New signage warns against placing items on the bridge’s promenade and imposes fines for those who don’t comply
Every year, tourists and locals alike flock to Brooklyn Bridge where a recent trend of attaching padlocks, or “love locks” to the bridge’s pedestrian promenade has been on the rise, echoing the romantic gesture made popular by tourists at Paris’s Pont des Arts bridge. But the city’s Department of Transportation (DOT) has declared that enough is enough. The agency has announced plans to hang signs prohibiting love locks and other items, and will impose fines of $100 for those unwilling to abide by the new rule.
According to the DOT, the padlocks create new maintenance costs for the agency and are dangerous for vehicular traffic below the pedestrian promenade. “The brilliant architect John Roebling designed the Brooklyn Bridge to be a safe structure that would endure for centuries, but these ‘love locks’ pose a danger to pedestrians and motorists by adding stress to the bridge’s structure,” stated NYPD’s Transportation Bureau Chief Thomas M. Chan. Back in September, one of the bridge’s street light wires snapped due to the pressure of the many locks that had been attached to it, forcing the Brooklyn-bound left lane to close for two hours.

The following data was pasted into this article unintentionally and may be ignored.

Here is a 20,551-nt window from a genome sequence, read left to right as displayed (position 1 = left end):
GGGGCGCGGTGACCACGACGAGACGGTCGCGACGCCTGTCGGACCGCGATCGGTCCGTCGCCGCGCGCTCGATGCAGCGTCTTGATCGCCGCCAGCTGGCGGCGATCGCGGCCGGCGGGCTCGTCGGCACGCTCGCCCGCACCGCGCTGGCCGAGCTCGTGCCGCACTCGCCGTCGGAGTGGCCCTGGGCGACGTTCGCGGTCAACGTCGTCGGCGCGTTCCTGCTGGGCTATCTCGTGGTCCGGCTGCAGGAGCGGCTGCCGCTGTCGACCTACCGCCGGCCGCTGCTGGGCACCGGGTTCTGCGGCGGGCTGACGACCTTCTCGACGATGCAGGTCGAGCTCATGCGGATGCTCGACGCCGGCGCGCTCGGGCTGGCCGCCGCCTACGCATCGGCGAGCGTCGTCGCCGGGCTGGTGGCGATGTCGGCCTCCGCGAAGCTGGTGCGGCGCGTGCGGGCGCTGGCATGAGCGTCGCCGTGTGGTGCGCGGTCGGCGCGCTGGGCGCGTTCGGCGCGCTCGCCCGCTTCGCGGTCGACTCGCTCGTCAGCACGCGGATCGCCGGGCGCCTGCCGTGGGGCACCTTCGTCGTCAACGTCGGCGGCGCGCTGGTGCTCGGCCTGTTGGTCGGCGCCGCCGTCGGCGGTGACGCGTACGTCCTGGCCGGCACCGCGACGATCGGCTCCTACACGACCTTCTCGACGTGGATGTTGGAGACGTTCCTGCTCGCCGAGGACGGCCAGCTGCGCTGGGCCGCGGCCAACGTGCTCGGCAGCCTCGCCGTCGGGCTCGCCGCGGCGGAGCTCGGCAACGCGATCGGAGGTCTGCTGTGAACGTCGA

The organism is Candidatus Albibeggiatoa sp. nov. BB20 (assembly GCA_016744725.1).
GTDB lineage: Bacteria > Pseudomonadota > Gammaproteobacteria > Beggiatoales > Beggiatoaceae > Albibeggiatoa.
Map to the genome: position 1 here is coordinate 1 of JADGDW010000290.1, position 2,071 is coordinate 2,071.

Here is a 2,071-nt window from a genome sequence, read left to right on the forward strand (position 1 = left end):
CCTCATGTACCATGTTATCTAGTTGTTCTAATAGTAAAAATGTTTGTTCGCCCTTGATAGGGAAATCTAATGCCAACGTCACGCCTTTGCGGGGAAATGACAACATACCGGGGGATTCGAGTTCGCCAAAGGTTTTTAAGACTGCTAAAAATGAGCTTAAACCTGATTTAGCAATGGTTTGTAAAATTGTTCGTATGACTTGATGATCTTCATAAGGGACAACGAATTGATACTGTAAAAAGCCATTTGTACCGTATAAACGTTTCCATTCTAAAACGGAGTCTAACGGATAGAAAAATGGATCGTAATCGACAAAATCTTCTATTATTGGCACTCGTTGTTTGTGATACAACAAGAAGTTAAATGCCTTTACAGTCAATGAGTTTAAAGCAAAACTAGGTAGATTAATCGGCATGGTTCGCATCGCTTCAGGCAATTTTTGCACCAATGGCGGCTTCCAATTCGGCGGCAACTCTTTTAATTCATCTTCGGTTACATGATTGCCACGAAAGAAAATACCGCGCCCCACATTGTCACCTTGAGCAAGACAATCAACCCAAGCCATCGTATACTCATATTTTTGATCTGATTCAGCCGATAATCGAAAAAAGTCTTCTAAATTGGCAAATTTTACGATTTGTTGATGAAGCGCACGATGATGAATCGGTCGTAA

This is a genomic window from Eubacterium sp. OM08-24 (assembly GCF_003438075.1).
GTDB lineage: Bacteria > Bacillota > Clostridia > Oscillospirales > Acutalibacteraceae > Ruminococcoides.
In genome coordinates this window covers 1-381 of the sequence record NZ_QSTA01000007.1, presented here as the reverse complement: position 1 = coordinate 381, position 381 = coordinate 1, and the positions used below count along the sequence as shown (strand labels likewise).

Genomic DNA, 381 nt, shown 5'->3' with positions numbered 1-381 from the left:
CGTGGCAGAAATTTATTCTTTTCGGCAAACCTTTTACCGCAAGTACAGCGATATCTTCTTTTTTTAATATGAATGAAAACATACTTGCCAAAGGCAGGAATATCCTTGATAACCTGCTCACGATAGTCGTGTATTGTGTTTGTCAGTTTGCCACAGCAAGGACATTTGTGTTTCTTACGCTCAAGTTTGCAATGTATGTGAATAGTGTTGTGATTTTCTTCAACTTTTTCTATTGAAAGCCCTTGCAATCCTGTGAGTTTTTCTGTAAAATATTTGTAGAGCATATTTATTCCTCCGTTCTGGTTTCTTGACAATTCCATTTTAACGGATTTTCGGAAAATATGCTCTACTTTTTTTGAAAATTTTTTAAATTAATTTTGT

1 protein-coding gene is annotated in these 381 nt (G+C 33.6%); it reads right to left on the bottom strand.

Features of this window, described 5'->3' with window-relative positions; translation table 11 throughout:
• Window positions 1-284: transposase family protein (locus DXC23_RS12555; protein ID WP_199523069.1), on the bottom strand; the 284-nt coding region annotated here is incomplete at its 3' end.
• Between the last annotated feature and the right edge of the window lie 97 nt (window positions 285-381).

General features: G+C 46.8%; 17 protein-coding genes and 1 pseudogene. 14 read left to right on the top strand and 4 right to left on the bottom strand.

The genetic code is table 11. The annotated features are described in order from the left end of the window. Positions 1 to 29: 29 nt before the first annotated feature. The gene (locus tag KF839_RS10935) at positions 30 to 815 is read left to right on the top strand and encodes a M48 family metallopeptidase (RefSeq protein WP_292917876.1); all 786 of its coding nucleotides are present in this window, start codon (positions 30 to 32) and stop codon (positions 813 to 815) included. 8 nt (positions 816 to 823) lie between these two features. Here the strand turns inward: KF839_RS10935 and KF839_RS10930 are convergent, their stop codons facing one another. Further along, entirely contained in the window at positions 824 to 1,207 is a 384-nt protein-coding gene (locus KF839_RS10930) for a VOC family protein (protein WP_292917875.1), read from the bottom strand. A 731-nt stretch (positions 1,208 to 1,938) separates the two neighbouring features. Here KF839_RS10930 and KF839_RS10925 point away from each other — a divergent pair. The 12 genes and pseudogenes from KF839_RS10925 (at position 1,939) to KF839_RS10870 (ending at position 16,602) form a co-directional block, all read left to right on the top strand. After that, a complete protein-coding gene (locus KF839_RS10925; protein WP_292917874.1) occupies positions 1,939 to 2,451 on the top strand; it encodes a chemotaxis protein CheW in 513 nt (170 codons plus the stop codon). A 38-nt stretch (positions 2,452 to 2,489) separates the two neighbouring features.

— NYC DOT (@NYC_DOT) October 7, 2016
While highly informative, the new signs are a little bit playful as well, suggesting that visitors enjoy a bagel with lox and refrain from padlocking the bridge. In addition to the padlocks, the DOT removes shoelaces, hair ribbons, headphones, and other random items from the bridge on a regular basis. These items and all other have also been prohibited.
The city doesn’t want people to stop showing displays of affection on the bridge; it just doesn’t need to be left behind. “If we care about preserving this landmark for another 133 years, we will heed DOT’s call and lock hands or lips instead,” stated Brooklyn Borough President Eric Adams. “We encourage romantics to continue to express their love but avoid the heartache of a summons,” Chan advises.
In addition to the new signage, the city is working with the editors of various travel guidebooks, asking them to warn travelers against leaving anything behind on the Brooklyn Bridge.